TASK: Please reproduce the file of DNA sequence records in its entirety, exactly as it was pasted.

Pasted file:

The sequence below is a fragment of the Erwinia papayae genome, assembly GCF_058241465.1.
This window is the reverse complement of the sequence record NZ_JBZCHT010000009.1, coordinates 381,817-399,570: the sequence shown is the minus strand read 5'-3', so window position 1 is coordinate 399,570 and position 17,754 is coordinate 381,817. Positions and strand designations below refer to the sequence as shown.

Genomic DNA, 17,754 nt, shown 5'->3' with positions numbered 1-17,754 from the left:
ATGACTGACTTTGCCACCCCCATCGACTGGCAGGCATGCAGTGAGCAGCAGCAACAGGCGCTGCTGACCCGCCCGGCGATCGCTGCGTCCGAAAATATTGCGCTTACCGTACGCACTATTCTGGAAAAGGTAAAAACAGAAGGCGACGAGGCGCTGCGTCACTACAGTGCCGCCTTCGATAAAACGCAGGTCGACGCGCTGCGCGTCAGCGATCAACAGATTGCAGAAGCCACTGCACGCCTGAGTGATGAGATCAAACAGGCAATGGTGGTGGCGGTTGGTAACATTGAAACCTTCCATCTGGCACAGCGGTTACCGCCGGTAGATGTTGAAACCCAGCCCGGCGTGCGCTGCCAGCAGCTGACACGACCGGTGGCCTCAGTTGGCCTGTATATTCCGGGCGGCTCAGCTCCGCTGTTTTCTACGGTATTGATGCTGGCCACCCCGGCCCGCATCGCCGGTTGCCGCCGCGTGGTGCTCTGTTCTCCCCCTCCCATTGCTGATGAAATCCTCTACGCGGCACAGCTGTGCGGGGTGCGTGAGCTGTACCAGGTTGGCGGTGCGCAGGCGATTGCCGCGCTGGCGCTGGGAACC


The sequence below is a fragment of the Erwinia papayae genome, assembly GCF_058241465.1.
This window is the reverse complement of the sequence record NZ_JBZCHT010000009.1, coordinates 381,817-399,570: the sequence shown is the minus strand read 5'-3', so window position 1 is coordinate 399,570 and position 17,754 is coordinate 381,817. Positions and strand designations below refer to the sequence as shown.

Genomic DNA, 17,754 nt, shown 5'->3' with positions numbered 1-17,754 from the left:
ATGACTGACTTTGCCACCCCCATCGACTGGCAGGCATGCAGTGAGCAGCAGCAACAGGCGCTGCTGACCCGCCCGGCGATCGCTGCGTCCGAAAATATTGCGCTTACCGTACGCACTATTCTGGAAAAGGTAAAAACAGAAGGCGACGAGGCGCTGCGTCACTACAGTGCCGCCTTCGATAAAACGCAGGTCGACGCGCTGCGCGTCAGCGATCAACAGATTGCAGAAGCCACTGCACGCCTGAGTGATGAGATCAAACAGGCAATGGTGGTGGCGGTTGGTAACATTGAAACCTTCCATCTGGCACAGCGGTTACCGCCGGTAGATGTTGAAACCCAGCCCGGCGTGCGCTGCCAGCAGCTGACACGACCGGTGGCCTCAGTTGGCCTGTATATTCCGGGCGGCTCAGCTCCGCTGTTTTCTACGGTATTGATGCTGGCCACCCCGGCCCGCATCGCCGGTTGCCGCCGCGTGGTGCTCTGTTCTCCCCCTCCCATTGCTGATGAAATCCTCTACGCGGCACAGCTGTGCGGGGTGCGTGAGCTGTACCAGGTTGGCGGTGCGCAGGCGATTGCCGCGCTGGCGCTGGGAACC